x10 water and irrigation - home automation and control software

Smart home with X10 automation - make your own
Adrian Biffen, Software For Homes X10 water and irrigation control - smart home on a budget
'Home automation made easy'

by Adrian Biffen
Systems Administrator
AeroHOST Web Systems
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  Bulletin: RollerTrol™ Automation Systems is Launched!  
  • We have been busy making and selling roller blinds and projector screens for some time, and we have decided to start selling the components at RollerTrol.com so others can do the same.
  • Take a look at our online store for tubular motors and other associated products - make your own custom shade or screen size that fits your room perfectly! We also have special motor kits that work with x10 automation systems.
  • While you're at it, check out our tubular motors with built-in radio controllers. When used with our multi-channel remotes, you can control the screen AND blackout blinds with a single remote!
  End Bulletin: RollerTrol™ Automation Systems  

I use the Activehome Pro system to extensively to control water systems in my home. I have written about my spa control system elsewhere on this site, but it is worth repeating here. I also control my outside irrigation systems for the lawn and garden, as below. (for complementary home automation products such as lighting control and motorized blinds and shades, see our home automation DIY kit article)

I usually have a Jacuzzi bath in the morning as well, and I find itremote control of jacuzzi convenient to use a mini remote beside the tub when I want to turn the jets on and off, rather than having to reach up to the wall switch every time (which was positioned by the installer on a wall requiring that I'm actually out of the tub). I find the jets therapeutic, but I also like to soak quietly at times, without the noise and vibration. By using the battery operated wireless remote, I'm also safe from any electrical hazard.

The remote sends a radio control signal to the transceiver, which in turn sends the signal along the power line to the central house controller. The controller listens for this code and responds by sending a control signal back over the AC line to a relay module (with the X10 Home Automation System) installed in the pump motor line (it was hard wired to a junction box, not plugged into an outlet). At the same time as it receives an 'on' signal, the controller also starts a 15 minute 'countdown' timer which issues an 'off' signal at zero minutes so that the pump is turned off if it somehow ever got turned on by accident with nobody around (believe it or not, one of my cats has actually done something like this). I could also use a controllable water valve, like the kind I use in my irrigation system (below) to fill the tub, if I wanted to take it that far.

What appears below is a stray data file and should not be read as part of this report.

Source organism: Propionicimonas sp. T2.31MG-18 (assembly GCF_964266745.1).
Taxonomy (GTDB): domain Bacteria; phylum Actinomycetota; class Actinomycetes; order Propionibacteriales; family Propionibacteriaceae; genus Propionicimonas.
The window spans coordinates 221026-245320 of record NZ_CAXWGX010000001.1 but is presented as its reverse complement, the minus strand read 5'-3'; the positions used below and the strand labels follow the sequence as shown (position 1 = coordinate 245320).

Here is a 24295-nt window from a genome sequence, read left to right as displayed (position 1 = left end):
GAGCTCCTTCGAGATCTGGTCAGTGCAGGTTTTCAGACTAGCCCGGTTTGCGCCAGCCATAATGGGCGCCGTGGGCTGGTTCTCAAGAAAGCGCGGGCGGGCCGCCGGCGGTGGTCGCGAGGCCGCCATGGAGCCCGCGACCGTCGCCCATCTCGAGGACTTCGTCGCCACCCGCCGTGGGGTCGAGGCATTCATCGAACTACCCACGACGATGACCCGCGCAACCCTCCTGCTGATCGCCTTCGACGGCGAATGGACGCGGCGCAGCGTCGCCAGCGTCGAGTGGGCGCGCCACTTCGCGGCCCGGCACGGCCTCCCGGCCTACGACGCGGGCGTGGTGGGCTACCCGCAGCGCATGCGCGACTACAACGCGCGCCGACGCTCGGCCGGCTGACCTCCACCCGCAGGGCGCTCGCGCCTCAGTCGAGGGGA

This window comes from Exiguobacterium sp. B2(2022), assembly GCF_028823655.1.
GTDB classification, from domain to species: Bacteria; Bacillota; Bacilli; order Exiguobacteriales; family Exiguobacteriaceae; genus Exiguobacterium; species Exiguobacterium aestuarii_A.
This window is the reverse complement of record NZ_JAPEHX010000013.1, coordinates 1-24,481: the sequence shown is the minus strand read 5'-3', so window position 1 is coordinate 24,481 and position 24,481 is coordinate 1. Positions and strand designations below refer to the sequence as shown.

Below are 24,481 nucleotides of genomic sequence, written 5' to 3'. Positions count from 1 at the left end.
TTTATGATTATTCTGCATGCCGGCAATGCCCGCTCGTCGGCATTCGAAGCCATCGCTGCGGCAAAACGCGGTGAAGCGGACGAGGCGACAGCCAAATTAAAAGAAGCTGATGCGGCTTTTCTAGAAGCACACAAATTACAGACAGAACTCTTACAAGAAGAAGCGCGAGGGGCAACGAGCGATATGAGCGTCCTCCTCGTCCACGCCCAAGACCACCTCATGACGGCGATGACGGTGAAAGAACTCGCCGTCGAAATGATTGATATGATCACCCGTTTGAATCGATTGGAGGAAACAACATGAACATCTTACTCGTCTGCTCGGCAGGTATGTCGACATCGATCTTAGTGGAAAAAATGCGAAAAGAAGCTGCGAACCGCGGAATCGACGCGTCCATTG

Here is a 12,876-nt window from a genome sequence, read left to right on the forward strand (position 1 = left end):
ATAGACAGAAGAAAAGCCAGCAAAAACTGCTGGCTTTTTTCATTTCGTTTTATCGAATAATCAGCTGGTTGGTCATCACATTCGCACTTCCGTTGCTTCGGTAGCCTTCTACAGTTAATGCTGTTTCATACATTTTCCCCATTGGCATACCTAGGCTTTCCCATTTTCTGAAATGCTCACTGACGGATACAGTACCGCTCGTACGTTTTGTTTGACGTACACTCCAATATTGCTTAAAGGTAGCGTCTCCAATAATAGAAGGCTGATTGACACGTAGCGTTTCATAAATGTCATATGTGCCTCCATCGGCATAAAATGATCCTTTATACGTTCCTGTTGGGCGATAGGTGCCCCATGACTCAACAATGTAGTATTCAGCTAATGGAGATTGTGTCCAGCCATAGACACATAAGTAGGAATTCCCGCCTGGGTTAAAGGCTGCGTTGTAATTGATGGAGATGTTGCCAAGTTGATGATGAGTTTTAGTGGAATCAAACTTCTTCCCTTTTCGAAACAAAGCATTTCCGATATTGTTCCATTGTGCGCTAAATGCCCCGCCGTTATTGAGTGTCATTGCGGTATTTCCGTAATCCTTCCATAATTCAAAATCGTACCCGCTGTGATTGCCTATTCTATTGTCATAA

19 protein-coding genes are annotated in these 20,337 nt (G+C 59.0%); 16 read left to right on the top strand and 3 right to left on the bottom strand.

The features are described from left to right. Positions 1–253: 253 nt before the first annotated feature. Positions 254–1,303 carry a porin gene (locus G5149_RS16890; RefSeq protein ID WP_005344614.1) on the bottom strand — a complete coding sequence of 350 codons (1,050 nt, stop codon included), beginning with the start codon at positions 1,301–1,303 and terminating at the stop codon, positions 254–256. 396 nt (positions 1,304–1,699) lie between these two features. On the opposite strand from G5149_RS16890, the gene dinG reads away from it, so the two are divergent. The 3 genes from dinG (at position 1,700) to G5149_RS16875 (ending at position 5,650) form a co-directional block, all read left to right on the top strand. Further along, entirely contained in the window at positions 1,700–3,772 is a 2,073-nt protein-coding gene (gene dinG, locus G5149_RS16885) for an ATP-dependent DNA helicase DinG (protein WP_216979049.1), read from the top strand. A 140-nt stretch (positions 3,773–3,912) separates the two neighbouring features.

I also have a steam generator installed in my shower stall which I like to enjoy after a hot bath. It is nothing more than a big electric kettle plugged into an appliance module in the cupboard behind the shower stall. The steam is piped from the spout directly into the stall, where it comes into  contact with essential oils that effuse into the steam, creating very pleasant aromatics that I find help a great deal with my breathing. I use the remote by the bath to turn the steam on so that it's ready when I'm finished with the tub. It uses the same kind of controller macro to turn itself off if I forget (or is accidentally turned on). 

Note that because these systems do make use of a script downloaded to the central controller (unlike some of my simple lighting systems), you must use a different address code for both the remote control and the activating module. In other words, for example, the controller receives 'on' code A10 from the remote (via the wireless transceiver) and responds by sending out 'on' code B14 to the control module. At the end of the countdown period, the controller also sends an 'off' code B14 to the control module.

Irrigation Control: We have drip hoses installed in all our flower beds and I found it very useful to automate the operation of these, along with the lawn sprinklers. The key to this is a flow valve that uses 110V operation. These were readily available at our local irrigation supply house; all I had to do was plug it into an appliance module and set the timers in the Activehome Pro system from our X10 Home Automation Store website. All in all a pretty simple thing to do and, boy, does it beat having to remember to water all the time! This could just as easily be used to implement an indoor plant watering system, using small diameter plastic hose. (click here to get the kit to Automate your home with X10!
Automate your home with X10! )

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